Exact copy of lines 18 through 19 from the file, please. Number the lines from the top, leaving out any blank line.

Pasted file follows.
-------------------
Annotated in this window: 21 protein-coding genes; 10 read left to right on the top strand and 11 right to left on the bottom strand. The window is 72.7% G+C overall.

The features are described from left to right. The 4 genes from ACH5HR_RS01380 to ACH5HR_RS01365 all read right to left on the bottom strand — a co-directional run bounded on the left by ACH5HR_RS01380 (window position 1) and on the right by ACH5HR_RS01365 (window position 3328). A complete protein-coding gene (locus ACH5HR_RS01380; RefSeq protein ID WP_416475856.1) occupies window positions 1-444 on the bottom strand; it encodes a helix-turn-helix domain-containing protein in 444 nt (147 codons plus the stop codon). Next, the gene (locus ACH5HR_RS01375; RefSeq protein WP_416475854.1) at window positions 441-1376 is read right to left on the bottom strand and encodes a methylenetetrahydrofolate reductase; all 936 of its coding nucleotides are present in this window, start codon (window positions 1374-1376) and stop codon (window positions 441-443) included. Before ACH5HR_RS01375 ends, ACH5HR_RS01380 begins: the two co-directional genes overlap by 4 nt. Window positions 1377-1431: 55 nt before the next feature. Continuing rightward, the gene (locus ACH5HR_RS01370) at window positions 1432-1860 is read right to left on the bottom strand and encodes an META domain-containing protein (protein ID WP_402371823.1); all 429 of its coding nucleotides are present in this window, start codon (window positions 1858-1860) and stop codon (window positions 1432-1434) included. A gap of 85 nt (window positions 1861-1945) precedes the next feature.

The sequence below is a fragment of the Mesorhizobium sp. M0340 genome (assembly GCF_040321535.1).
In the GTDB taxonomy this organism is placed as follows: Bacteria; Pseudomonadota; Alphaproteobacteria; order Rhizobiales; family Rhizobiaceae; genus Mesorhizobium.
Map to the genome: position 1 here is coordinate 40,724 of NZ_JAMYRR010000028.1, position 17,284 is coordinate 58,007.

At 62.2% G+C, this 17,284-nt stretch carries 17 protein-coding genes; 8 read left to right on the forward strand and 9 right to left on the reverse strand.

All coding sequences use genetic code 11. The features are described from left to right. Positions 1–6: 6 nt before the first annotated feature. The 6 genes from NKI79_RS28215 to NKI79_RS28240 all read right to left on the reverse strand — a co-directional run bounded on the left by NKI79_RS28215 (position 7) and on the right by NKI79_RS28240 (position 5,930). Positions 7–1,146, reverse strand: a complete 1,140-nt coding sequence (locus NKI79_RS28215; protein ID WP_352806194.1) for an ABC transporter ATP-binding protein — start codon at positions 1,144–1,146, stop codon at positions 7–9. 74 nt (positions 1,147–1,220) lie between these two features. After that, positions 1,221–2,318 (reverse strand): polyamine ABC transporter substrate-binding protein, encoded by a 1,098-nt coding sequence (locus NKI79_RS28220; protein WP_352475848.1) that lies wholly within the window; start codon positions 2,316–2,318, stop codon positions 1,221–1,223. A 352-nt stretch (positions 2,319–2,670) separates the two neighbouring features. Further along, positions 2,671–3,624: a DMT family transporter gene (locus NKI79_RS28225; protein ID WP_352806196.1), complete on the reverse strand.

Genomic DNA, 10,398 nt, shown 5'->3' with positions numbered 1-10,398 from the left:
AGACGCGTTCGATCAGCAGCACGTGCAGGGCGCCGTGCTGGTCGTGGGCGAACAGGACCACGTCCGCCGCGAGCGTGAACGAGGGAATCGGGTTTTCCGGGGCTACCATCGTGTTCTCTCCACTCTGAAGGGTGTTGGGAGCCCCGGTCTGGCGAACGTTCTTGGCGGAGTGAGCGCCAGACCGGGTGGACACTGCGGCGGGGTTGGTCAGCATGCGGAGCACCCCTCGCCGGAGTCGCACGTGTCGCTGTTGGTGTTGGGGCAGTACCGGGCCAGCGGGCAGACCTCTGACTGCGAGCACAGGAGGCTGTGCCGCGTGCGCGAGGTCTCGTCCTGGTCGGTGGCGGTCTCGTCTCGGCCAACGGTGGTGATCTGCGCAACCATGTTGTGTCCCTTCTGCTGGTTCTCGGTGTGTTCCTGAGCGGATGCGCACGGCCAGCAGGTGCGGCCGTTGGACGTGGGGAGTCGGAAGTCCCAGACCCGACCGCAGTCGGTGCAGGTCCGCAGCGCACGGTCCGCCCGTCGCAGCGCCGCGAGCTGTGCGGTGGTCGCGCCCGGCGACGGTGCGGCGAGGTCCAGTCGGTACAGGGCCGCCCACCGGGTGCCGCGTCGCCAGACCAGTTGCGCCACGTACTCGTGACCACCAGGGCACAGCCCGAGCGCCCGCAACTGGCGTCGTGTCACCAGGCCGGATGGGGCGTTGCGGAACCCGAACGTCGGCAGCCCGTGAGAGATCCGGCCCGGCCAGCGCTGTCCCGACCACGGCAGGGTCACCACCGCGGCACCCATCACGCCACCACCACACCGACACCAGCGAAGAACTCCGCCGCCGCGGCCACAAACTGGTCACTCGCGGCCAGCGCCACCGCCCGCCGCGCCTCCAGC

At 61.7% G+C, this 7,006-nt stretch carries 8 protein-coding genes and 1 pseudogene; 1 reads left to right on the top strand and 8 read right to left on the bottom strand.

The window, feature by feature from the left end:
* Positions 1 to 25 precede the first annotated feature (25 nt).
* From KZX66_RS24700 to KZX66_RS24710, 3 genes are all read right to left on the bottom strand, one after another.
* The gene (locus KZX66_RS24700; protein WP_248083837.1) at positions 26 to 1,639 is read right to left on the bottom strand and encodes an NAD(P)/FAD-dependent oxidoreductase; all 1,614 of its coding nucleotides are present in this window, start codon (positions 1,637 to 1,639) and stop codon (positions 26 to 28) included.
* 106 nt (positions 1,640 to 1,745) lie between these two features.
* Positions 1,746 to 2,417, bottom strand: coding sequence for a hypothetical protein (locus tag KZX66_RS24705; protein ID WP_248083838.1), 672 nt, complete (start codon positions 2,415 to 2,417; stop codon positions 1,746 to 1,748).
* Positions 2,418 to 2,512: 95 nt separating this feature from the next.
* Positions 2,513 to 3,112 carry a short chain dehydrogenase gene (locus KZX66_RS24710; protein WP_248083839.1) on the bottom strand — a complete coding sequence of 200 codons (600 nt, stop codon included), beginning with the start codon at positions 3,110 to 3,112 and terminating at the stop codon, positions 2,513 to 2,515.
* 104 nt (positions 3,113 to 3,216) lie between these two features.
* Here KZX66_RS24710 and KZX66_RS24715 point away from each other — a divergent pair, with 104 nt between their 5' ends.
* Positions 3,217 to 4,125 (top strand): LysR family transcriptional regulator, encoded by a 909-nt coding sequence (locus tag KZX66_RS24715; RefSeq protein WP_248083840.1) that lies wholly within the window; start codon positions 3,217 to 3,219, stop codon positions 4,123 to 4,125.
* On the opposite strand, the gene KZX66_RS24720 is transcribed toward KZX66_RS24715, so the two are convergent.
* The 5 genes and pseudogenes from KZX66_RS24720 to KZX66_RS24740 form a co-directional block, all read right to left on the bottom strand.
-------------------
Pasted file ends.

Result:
* Positions 2,513 to 3,112 carry a short chain dehydrogenase gene (locus KZX66_RS24710; protein WP_248083839.1) on the bottom strand — a complete coding sequence of 200 codons (600 nt, stop codon included), beginning with the start codon at positions 3,110 to 3,112 and terminating at the stop codon, positions 2,513 to 2,515.
* 104 nt (positions 3,113 to 3,216) lie between these two features.